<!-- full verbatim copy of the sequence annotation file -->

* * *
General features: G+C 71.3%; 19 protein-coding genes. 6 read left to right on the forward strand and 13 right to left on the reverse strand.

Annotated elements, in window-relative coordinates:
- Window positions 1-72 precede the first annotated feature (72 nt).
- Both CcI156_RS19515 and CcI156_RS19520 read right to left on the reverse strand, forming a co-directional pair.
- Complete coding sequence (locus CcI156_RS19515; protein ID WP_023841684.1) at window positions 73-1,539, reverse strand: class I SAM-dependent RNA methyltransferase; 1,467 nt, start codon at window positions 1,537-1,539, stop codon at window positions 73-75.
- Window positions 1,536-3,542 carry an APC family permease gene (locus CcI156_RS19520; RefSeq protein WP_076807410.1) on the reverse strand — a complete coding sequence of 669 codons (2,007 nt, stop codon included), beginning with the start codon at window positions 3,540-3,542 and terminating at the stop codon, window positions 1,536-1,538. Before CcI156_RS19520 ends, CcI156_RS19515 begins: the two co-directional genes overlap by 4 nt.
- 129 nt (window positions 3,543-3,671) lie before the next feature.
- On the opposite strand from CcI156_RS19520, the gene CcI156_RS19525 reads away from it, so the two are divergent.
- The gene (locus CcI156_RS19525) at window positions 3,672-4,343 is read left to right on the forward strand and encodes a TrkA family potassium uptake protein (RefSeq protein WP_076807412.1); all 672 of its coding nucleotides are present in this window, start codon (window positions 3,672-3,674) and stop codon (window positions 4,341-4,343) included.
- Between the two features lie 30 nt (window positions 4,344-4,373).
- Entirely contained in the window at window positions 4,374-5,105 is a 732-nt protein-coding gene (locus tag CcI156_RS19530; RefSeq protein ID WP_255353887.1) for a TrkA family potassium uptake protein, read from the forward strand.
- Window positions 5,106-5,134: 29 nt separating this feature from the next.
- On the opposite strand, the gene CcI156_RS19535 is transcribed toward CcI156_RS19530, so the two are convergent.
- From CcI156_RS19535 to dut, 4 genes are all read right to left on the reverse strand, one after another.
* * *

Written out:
General features: G+C 71.3%; 19 protein-coding genes. 6 read left to right on the forward strand and 13 right to left on the reverse strand.

Annotated elements, in window-relative coordinates:
- Window positions 1-72 precede the first annotated feature (72 nt).
- Both CcI156_RS19515 and CcI156_RS19520 read right to left on the reverse strand, forming a co-directional pair.
- Complete coding sequence (locus CcI156_RS19515; protein ID WP_023841684.1) at window positions 73-1,539, reverse strand: class I SAM-dependent RNA methyltransferase; 1,467 nt, start codon at window positions 1,537-1,539, stop codon at window positions 73-75.
- Window positions 1,536-3,542 carry an APC family permease gene (locus CcI156_RS19520; RefSeq protein WP_076807410.1) on the reverse strand — a complete coding sequence of 669 codons (2,007 nt, stop codon included), beginning with the start codon at window positions 3,540-3,542 and terminating at the stop codon, window positions 1,536-1,538. Before CcI156_RS19520 ends, CcI156_RS19515 begins: the two co-directional genes overlap by 4 nt.
- 129 nt (window positions 3,543-3,671) lie before the next feature.
- On the opposite strand from CcI156_RS19520, the gene CcI156_RS19525 reads away from it, so the two are divergent.
- The gene (locus CcI156_RS19525) at window positions 3,672-4,343 is read left to right on the forward strand and encodes a TrkA family potassium uptake protein (RefSeq protein WP_076807412.1); all 672 of its coding nucleotides are present in this window, start codon (window positions 3,672-3,674) and stop codon (window positions 4,341-4,343) included.
- Between the two features lie 30 nt (window positions 4,344-4,373).
- Entirely contained in the window at window positions 4,374-5,105 is a 732-nt protein-coding gene (locus tag CcI156_RS19530; RefSeq protein ID WP_255353887.1) for a TrkA family potassium uptake protein, read from the forward strand.
- Window positions 5,106-5,134: 29 nt separating this feature from the next.
- On the opposite strand, the gene CcI156_RS19535 is transcribed toward CcI156_RS19530, so the two are convergent.
- From CcI156_RS19535 to dut, 4 genes are all read right to left on the reverse strand, one after another.